Monthly Archives: June 2015

CD review: Armonico Consort’s Dido and Aeneas

First published in the Guardian on 4 June, 2015

Purcell: Dido and Aeneas
Armonico Consort/Monks (Signum)

Purcell’s opera is over before you know it, the fate of the gods and the ruin of a great queen played out in less than an hour. Its emotional enormity is built on miniatures — the longest ensemble is just over three minutes — but a fine performance should still magic up a sense of epic. Christopher Monks and his Armonico Consort almost do. This is a clean, uncluttered account featuring crystalline voices, good diction, safe tempos and well-defined phrasing. Occasionally it all feels too lightweight and properly behaved. Dance numbers are jaunty; the witches are cheerful; the Echo Dance of the Furies is laboured; the Sailor’s Dances have a faux-West Country brogue that’s plain forced. Eli Manahan Thomas is airy and supple as Belinda; as Aeneas, Robert Davies is regal but reserved, hardly overt in seduction tactics. On the flip side, the vocal ensembles are beautifully sparse and luminous and the instrumental playing is brightly streamlined. Best of all is Rachael Lloyd’s dignified Dido, rich-voiced and flawlessly delivered.

Interview: Isobel Buchanan

First published in The Herald on 3 June, 2015

Soprano Isobel Buchanan is wagging a finger at me intently from across the kitchen table. “I don’t care how much anyone tells you about technique,” she says. “Singing is all about the mind. The minute your confidence goes, everything else starts to fall apart too.”

Buchanan has experienced it both ways. Hers was a stratospheric early career: in the 1970s she was Scotland’s golden operatic talent, swept off to Australia by no less a figure than Joan Sutherland and catapulted into star roles and a staggeringly young international career. But an undiagnosed physical conduction left her confidence dented and she withdrew from the limelight. Now 61, she has recently returned to the stage thanks to proper medical care and recital formats in which she feels comfortable again. When she sings at the St Magnus Festival in Orkney this summer, it will be her first appearance in Scotland for decades.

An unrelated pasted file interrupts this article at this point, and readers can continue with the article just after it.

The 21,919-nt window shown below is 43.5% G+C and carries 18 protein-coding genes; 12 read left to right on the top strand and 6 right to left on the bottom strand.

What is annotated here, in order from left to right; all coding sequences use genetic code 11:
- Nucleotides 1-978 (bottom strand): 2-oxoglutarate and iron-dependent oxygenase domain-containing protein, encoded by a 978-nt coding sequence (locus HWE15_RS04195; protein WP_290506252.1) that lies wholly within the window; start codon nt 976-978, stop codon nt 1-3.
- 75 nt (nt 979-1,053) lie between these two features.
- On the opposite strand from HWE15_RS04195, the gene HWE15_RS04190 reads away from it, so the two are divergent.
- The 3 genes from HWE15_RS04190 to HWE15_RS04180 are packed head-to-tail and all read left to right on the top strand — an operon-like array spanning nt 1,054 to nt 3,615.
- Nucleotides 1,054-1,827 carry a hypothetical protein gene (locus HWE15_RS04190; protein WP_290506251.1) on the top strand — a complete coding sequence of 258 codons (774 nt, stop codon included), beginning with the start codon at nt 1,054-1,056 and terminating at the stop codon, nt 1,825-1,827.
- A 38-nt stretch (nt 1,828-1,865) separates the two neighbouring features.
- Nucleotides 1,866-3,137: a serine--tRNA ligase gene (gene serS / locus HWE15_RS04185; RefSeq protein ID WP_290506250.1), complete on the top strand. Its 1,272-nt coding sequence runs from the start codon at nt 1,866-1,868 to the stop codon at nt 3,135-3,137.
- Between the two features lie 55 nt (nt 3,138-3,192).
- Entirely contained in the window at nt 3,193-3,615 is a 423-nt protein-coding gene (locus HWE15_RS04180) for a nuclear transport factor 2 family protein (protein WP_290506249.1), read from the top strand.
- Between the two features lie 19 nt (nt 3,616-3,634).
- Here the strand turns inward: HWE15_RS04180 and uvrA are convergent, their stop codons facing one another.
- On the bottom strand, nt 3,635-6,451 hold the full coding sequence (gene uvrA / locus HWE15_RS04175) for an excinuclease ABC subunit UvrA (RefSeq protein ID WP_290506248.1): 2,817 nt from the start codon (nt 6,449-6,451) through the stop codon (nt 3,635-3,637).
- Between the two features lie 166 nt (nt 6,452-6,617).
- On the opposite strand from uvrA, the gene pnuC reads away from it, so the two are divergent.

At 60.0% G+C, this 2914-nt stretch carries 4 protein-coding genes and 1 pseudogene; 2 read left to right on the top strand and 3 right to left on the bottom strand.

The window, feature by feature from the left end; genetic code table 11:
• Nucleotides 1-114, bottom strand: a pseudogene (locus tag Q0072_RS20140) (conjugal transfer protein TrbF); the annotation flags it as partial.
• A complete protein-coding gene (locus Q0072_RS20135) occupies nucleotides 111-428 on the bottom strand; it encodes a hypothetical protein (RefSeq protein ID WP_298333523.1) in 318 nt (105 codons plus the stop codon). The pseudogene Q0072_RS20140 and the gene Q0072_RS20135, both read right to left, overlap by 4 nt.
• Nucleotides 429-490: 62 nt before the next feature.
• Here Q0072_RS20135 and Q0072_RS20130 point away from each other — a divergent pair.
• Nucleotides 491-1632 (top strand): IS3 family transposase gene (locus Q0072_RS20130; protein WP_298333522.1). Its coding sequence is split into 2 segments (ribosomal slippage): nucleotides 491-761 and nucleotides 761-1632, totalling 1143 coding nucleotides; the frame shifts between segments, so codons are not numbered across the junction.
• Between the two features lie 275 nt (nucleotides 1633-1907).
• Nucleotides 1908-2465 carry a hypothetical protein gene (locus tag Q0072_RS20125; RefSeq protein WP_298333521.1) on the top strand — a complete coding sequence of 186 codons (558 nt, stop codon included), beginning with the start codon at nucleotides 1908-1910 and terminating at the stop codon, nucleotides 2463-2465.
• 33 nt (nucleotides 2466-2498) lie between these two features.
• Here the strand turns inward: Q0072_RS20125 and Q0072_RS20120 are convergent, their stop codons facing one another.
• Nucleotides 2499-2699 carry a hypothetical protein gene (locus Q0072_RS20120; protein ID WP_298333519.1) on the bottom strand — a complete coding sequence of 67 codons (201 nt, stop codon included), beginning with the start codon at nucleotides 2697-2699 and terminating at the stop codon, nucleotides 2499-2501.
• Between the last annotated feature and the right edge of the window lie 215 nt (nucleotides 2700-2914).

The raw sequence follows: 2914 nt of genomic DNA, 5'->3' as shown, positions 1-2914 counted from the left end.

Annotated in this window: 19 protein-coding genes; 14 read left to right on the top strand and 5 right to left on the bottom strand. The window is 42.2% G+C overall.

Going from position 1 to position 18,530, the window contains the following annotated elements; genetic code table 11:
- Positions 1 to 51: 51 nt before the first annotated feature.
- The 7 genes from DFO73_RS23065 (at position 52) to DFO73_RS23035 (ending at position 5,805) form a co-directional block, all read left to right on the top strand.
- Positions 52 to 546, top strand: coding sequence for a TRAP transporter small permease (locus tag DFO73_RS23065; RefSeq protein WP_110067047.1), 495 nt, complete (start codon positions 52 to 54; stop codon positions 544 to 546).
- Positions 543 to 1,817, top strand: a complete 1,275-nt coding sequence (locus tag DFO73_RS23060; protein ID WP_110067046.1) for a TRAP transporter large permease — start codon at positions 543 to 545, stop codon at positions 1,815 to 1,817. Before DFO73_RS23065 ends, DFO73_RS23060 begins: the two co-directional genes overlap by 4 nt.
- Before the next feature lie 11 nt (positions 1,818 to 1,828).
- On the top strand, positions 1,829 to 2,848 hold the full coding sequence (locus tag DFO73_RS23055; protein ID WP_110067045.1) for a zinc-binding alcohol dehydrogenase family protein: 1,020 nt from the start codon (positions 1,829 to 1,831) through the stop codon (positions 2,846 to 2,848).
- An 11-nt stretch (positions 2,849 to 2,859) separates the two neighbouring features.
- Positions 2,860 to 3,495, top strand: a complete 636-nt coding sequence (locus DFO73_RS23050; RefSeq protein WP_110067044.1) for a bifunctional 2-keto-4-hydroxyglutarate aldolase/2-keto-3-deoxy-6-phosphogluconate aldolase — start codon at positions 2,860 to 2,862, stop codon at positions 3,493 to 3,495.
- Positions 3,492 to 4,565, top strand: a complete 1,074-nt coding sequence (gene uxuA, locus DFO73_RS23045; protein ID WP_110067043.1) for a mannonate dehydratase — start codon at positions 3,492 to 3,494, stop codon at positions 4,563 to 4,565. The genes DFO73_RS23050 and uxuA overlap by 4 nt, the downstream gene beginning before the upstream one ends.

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Interview: Lau

Lau ?? Genevieve Stevenson-6

First published in the Guardian on 29 May, 2015

“At some point,” says Martin Green, accordionist and one third of the folk trio Lau, “we should maybe record some actual traditional music.” He’s looking sheepish, like he’s just acknowledged a big guilty secret. “I mean wooden instruments, no cables. Thing is, we often turn up at a tour venue, spend two hours setting up loads of complicated electronics then sit around playing fucking hornpipes.”

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Interview: Alexander Janiczek

janiczek

First published in The Herald on 27 May, 2015

Alexander Janiczek jokes that he should have been born a couple of centuries ago. It’s partly a musical thing: the violinist is pure old-world pedigree, born in Salzburg with Czech and Polish roots, brought up at the heart of the Central European school under the tutelage of the Hungarian chamber music luminary Sándor Végh. These days Janiczek is most often heard in Scotland playing and directing Mozart with the Scottish Chamber Orchestra; it’s his home repertoire, the music he is most obviously associated with, and the current SCO programmers seem happy to opt for tried and tested recipes.